C.S. Lewis once gave the advice that people should read an old book for every new book they read. The reason for this was not that they were necessarily better; instead, “They made as many mistakes as we. But not the same mistakes” (quoted on 59). Bilbro adapts this for the present age: “We ought to spend at least one—and probably more like two or three—minutes reading books or media essays for every minute we spend scrolling through newsfeed, listening to the radio, or surfing around the Internet checking in on the latest news” (59).

How Should we Experience Time?

The second part of the book addressed an interesting issue: how do we think of time and how does that influence the way we consume news? Some cultures have viewed time as cyclical and static and thus have little interest in contemporary events. Other cultures view time as directional and thus believe that current affairs are trajectories that will determine the future. The Western world is decidedly directional.

Bilbro suggests that the believer’s approach should be both cyclical and directional. By attending to the liturgical calendar, we can provide the foundation for consistent life. Nevertheless, we recognize that all is directionally headed to the consummation God has preordained. This allows us to consume news without angst and anxiety, for we know the end of the matter. Additionally, despite what is happening outside, we can produce through liturgy and church communion a solace for our souls.

How should we relate to others?

The final section of the book highlights the need for the right community. Bilbro provides a good turn of words: “instead of looking to the news to create better communities, we should be looking to strengthen communities so that they can create better news” (120).

One of the chief problems faced today is the atomization of our communities. The solution to this problem is not to be found in simple diversification, for as Bilbro aptly notes, we judge our news sources by the communities we inhabit. Accordingly, we must “take very seriously who we spend time with and think alongside” (152).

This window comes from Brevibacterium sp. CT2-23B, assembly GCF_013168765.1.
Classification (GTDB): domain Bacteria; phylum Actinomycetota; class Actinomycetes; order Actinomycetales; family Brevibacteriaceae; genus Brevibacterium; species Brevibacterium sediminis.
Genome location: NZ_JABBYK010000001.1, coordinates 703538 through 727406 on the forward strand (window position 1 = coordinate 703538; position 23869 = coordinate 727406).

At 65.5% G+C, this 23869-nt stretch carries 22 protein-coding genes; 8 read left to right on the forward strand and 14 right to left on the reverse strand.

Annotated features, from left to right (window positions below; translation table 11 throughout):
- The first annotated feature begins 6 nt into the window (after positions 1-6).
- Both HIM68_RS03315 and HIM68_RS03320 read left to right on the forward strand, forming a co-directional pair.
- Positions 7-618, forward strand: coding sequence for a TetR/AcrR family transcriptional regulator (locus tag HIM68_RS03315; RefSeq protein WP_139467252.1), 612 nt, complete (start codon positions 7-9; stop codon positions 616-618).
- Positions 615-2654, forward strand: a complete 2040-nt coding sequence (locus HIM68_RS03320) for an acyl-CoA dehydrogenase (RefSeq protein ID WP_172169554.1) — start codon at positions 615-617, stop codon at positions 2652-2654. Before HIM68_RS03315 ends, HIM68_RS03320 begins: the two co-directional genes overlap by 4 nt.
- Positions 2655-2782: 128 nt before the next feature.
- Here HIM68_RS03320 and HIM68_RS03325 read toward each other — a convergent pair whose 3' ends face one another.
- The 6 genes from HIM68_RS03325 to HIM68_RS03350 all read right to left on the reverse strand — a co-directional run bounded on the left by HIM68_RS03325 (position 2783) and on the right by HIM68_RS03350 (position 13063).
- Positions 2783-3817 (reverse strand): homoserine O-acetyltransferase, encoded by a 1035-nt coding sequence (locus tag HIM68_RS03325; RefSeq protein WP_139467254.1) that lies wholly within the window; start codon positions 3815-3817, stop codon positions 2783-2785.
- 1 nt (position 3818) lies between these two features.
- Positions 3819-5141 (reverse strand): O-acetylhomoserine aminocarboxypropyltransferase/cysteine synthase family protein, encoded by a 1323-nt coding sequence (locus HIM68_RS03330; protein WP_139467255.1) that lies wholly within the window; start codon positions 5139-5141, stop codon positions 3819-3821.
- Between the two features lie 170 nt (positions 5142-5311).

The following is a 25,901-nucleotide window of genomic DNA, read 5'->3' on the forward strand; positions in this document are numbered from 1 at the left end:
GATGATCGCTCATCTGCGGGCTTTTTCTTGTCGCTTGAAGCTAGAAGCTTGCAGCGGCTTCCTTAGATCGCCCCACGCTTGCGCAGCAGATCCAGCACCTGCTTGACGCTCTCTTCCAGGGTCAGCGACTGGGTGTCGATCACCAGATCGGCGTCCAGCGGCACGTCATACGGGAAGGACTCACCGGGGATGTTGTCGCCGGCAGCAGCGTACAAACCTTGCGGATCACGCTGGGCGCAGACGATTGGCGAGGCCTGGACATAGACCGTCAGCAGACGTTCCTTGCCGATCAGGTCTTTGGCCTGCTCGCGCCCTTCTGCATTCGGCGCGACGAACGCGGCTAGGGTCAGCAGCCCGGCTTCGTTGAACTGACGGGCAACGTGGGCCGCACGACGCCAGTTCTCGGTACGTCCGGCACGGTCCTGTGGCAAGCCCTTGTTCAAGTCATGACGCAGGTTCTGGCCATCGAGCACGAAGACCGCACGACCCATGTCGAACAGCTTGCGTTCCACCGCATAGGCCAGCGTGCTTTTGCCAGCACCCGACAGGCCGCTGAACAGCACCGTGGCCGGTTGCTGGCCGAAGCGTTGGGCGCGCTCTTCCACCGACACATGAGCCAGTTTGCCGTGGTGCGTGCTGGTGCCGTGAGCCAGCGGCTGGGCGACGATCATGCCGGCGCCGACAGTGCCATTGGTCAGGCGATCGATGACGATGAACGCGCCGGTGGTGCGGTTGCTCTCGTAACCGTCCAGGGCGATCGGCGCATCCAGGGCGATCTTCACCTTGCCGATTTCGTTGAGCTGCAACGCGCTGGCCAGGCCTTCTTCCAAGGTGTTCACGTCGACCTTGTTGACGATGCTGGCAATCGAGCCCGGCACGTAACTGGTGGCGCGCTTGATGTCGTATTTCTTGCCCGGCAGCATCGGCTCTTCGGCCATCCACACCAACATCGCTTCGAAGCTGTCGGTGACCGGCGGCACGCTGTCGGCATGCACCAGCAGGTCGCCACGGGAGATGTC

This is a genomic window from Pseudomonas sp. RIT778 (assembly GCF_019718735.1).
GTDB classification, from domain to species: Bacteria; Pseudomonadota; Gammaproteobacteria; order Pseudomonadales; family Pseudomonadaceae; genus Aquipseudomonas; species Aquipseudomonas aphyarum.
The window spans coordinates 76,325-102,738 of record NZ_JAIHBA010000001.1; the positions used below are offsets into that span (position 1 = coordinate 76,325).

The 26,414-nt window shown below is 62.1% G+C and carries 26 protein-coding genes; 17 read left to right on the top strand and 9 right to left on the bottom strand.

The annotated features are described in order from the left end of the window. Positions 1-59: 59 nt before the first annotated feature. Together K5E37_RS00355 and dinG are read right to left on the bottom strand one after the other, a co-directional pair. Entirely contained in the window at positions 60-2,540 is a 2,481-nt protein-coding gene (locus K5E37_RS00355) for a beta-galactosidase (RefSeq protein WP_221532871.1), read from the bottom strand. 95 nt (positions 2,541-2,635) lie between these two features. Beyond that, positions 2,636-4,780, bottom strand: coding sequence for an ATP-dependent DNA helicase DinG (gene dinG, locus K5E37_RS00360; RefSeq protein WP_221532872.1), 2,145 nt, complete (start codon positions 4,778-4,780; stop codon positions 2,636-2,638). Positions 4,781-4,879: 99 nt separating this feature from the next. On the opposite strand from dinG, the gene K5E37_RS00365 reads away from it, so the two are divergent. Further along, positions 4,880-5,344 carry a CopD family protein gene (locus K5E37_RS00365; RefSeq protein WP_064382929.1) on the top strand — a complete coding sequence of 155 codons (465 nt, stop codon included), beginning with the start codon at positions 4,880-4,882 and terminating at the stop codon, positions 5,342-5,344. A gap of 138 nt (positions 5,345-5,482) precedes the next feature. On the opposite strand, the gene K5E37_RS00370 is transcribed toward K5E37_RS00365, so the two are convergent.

The solution to our problems, in a nutshell, is the creation of community. This can only be done on the small scale, with believers intentionally relating to those around them. Of course, this includes the local church, but it also includes taking walks and getting outside one’s home to see the needs, desires, and interests of neighbors.

Final Comments

I loved the idea of this book; I did not enjoy the execution of it. I have two criticisms: First, Bilbro enjoys using words few others use (e.g., dyspepsia, macadamize, convivial). Consequently, you need a glossary to read the book well. I say this as a person who is well-read and is sometimes criticized for using words no one knows (genuine thanks to my wife who helps me on this front!).

My second critique concerns the sources he used. Throughout the book, you will find philosophers and literary critics cited with frequency. Their thoughts are deep and include specialized language. But when you get down to the matter, most of the principles he draws from these complex theories are simple and could have been drawn from the Scriptures. Very few biblical references are used, however. The Hebrew wisdom literature is a rich resource that remained almost entirely untapped by this volume.

In sum, the topic is important, but a better, shorter, easier to comprehend resource, in my opinion, is the Wisdom Pyramid by Brett McCracken. It is not as focused as this volume on the news, but it captures the essence of this book with less technical jargon and more scriptural attention.